Summary: What does it mean to live a life worthy of the calling to walk with Christ?


Every Christian should know Paul’s letter to the Ephesians well for basics of the Christian life are all right here in these 6 chapters.

The letter opens with amazing statements about who we are because Jesus Christ.

“I am blessed... with every spiritual blessing!”

“I am included in God’s family by His design and will.”

“I am valued because He invests His grace in me.”

“I am at rest because I am included in Christ.”

The second half of the letter applies the truth to real life. There are ethical standards to which Christians are called. Because we are‘in Christ,’ we have a responsibility to ‘live a life worthy’ of that calling. “Walk worthy,” another translation teaches us, helps us to understand that we don’t just fall into holiness; we work out what it means in our daily choices.

Last time I spoke to you from chapter 4, we learned that we put off the old ways and put on the new. We are to live our baptism, entering into new life because we buried the old nature and are raised to new life. The Christian life, as I have said repeatedly, it not just knowing a set of facts, or even adding our agreement to some dogma. It is about becoming new, letting the Spirit transform our moral choices.

Yes, “Walk worthy of the calling you have received in Christ!”

Today’s text is not a difficult one to understand. It has clear demands of us, applicable to everyday decisions. Basic to this passage is the idea of integrity. When Jesus confronted the religious leaders who controlled Judaism, the point of the spear was shaped around hypocrisy. They claimed truth that they would not live! Nothing discredits Christ’s church like those who talk a better game than they play!

What does the Lord expect to see in us?

TEXT - Ephesians 4: 25- 5:2

Signs of the NEW Life

Be truthful!

A friend posted this on Facebook this week:

“May your life someday as awesome as you pretend it is on Facebook.”

Isn’t that a hoot? There are many ways to lie without using words. If we limit our obedience to truthfulness only to the words we actually say, there will be huge amounts of us that are still open to dishonesty,

The Spirit tells us to ‘put off falsehood.’ We need to face up to the facts, deal with reality, admit to our sins and failures, and be authentic. That’s a high calling, to be sure.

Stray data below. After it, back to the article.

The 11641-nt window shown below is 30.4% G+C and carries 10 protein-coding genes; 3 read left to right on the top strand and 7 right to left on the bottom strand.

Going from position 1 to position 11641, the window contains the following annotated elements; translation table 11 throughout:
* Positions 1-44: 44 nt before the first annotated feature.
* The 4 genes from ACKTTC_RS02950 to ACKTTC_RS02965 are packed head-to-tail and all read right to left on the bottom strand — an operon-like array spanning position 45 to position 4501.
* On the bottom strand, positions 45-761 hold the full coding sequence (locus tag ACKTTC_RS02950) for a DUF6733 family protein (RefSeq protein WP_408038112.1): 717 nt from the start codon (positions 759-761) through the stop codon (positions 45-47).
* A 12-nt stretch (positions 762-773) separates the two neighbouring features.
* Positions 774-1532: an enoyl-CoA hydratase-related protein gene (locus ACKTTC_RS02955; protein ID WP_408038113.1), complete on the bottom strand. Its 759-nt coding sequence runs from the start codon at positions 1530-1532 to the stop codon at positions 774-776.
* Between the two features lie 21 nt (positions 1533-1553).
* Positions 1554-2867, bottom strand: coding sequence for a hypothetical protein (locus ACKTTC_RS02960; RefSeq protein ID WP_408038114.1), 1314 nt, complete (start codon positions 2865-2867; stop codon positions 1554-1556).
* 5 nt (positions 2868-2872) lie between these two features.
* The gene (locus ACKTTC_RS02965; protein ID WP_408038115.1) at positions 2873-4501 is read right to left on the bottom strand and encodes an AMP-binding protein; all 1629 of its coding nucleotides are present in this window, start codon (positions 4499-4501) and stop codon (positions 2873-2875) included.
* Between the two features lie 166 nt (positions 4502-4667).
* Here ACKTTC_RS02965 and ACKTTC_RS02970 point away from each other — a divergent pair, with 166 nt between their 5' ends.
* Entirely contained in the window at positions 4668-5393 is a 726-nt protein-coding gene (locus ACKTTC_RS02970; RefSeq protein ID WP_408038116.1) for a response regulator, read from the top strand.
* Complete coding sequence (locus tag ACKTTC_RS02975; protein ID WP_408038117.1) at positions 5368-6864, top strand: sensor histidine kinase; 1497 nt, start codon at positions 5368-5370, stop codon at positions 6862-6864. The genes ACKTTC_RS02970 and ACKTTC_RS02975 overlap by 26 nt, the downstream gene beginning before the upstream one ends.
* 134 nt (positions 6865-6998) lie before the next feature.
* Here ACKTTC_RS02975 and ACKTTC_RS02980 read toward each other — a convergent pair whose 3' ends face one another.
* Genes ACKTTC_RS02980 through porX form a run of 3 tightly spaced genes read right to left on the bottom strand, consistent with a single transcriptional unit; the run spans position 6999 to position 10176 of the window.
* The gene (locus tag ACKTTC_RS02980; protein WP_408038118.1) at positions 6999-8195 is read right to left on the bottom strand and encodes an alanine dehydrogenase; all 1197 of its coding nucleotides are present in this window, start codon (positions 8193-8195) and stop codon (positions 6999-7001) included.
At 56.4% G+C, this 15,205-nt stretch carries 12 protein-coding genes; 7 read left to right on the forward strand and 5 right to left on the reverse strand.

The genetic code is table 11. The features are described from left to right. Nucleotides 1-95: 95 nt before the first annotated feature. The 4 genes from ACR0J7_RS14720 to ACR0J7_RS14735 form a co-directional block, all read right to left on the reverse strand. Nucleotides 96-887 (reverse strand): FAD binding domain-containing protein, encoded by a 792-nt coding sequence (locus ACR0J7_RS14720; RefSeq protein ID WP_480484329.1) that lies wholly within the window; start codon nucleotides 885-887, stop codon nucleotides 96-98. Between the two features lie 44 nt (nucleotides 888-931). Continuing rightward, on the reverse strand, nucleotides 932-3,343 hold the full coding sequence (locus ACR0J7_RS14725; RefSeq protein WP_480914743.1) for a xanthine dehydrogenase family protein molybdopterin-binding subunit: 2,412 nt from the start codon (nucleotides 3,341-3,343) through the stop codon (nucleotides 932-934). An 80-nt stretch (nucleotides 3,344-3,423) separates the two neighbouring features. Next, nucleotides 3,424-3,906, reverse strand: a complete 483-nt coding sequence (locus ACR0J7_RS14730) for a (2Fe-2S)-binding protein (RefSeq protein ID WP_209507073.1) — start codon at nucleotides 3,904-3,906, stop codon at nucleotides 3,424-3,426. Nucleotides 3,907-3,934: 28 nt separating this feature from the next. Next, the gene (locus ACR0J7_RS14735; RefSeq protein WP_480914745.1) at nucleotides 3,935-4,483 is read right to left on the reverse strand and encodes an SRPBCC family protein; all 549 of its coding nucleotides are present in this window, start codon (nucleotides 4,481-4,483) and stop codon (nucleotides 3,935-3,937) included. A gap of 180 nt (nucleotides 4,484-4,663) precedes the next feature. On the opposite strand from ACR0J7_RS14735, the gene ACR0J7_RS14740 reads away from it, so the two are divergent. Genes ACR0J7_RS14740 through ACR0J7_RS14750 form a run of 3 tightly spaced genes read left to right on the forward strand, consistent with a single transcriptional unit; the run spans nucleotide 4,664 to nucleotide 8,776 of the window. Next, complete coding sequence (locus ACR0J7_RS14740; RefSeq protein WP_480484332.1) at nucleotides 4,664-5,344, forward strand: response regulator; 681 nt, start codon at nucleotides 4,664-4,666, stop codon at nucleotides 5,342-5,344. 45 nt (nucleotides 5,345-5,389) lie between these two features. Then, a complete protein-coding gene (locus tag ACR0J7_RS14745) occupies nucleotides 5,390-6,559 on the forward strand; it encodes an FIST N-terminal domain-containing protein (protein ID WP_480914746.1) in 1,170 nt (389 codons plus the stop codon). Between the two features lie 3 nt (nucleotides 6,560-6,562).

Truth is the foundation of relationship - with God, with others.

Ever tried to love a ‘wanna-be’? People who are pretenders, who try on a new identity every month, who hide behind movie lines or Bible verses are like slippery eels; you just can’t connect with them. So, the Spirit says that when we come to Christ we must make a commitment to being no more and no less than we are - truthfully!

We have no need to hide from the truth. God invites us - “Come now, let’s settle this,” says the Lord. “Though your sins are like scarlet, I will make them as white as snow. Though they are red like crimson, I will make them as white as wool." (Isaiah 1:18, NLT)

Be careful about tossing about words cheaply. Words have power. Jesus urges us to “let your yes be yes and your no be no.” A sign of a heart changed by the Spirit are the words that flow out it.

Don’t be hostile! Re-read v. 26-27

There is an enduring myth that the best Christians are those who lack strong feelings, who cannot or will not be stirred by the pain and problems in the world. How sad.

The Bible is NOT forbidding anger in our lives! Anger serves a useful purpose. It is a powerful motivator for change - in ourselves, in our world.

∙ When I read about cruel men who take young, poor girls and through abuse turn them into slaves in the sex industry, I burn with anger and I know I share the emotion of my Heavenly Father!

∙ When I think about the abuse of black persons and native Americans by those in authority in past, I feel anger rising. My strong revulsion to those injustices makes me more conscious of justice today.

But, anger is like gasoline. It is explosive, dangerous, and hard to control. In the right place it is extremely useful. In the wrong place it is horribly destructive. Some people slip from righteous anger into open hostility. They are full of rage at everything and everyone. In that kind of emotion, the devil finds a place to turn a good motivator into a source of all kinds of terrible destruction.

∙ Angry with your spouse about the way he treats you or the kids? Fine. Deal with it, but don’t turn it into a war, or the Devil will use it to destroy you.

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